"Air China is looking very aggressively to expand in Guangzhou, and China Southern is looking very aggressively at Shanghai and Beijing. They are really looking into each others' backyards to build their presence," he said.

Ambitious new carriers are also tempting key personnel away from more established airlines, a recent example being Li Kun, the former deputy general manager of China Southern, who was appointed general manager at Shenzhen Airlines, the largest private carrier in the country.

"Many pilots from major airline companies are changing their jobs to low-cost carriers as pay and prospects are often different to state-owned enterprises," Lam said.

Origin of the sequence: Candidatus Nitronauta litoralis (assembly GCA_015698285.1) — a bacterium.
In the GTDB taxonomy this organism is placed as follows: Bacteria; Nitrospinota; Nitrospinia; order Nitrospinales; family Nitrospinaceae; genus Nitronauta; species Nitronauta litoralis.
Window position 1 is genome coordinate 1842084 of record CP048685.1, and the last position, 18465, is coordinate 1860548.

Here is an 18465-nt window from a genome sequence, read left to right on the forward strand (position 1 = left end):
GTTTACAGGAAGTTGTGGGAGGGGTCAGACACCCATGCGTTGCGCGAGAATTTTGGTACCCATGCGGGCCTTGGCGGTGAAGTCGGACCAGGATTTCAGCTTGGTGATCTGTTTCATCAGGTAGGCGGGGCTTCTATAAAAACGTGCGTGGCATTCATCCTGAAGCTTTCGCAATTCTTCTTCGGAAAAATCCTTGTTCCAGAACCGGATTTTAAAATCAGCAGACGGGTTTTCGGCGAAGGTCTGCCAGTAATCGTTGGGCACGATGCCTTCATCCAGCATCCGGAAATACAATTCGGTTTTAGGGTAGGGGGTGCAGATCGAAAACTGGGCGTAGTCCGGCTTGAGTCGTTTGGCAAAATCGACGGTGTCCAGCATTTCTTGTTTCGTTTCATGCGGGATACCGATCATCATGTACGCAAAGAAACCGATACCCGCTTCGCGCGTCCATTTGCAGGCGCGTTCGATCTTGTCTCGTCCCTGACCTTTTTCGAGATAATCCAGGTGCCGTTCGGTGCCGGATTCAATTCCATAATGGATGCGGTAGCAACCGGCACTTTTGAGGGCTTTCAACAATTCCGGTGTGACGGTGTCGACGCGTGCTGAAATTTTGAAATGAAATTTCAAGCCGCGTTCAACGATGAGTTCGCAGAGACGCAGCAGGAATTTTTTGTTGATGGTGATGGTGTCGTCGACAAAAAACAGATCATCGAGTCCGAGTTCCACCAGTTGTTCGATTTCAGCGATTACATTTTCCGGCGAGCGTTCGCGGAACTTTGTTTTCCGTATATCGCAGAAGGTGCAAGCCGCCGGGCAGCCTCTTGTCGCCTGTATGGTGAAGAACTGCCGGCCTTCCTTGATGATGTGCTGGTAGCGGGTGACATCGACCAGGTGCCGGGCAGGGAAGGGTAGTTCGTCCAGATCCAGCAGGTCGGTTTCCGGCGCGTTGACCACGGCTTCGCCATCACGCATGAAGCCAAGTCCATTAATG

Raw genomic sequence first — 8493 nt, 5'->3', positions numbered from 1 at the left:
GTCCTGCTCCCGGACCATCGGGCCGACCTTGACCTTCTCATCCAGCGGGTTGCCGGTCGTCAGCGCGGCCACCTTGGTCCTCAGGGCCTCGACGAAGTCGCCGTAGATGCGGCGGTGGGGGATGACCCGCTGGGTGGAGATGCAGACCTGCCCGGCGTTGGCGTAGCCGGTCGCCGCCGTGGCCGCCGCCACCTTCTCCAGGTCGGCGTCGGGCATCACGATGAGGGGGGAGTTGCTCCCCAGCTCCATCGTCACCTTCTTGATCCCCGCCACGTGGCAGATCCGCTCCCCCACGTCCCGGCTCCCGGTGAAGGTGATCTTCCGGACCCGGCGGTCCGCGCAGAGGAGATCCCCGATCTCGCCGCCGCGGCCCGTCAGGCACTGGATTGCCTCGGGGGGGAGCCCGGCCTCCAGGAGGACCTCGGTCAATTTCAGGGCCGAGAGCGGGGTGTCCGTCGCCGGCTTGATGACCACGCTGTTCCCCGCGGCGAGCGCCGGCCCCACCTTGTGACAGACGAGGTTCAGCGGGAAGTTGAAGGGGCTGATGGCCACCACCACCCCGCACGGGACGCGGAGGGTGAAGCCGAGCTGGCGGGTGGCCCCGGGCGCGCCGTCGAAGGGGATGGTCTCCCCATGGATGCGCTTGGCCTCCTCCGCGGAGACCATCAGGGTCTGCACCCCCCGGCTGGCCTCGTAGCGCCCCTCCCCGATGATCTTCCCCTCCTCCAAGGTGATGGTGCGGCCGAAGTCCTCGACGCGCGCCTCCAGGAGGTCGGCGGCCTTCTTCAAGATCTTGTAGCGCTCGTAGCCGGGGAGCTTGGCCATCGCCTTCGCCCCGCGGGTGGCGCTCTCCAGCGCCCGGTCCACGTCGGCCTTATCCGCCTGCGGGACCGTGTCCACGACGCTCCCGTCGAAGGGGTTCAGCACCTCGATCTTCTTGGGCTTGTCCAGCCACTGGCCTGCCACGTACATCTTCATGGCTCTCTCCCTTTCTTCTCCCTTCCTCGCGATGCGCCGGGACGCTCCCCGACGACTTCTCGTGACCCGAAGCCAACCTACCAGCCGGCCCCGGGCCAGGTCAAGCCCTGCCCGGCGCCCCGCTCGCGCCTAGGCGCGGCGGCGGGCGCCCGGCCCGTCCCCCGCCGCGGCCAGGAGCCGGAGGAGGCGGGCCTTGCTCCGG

"This is another major factor of concern. Pilots have been underpaid by the major airlines, but in future when foreign companies and private enterprises enter the market they may use high pay to lure pilots," he said.

But China still proves to be fertile ground for aircraft manufacturers despite pressures on operating profitability, thanks to the country's robust economic growth.

"A favorable condition for carriers in 2006 is that the total market value of the aviation sector will be growing by 10 to 12 pct due to the country's booming economy and relatively high GDP growth," Li said.

The National Bureau of Statistics announced that China's gross domestic product grew 9.9 pct in 2005 to 18.2 trln yuan.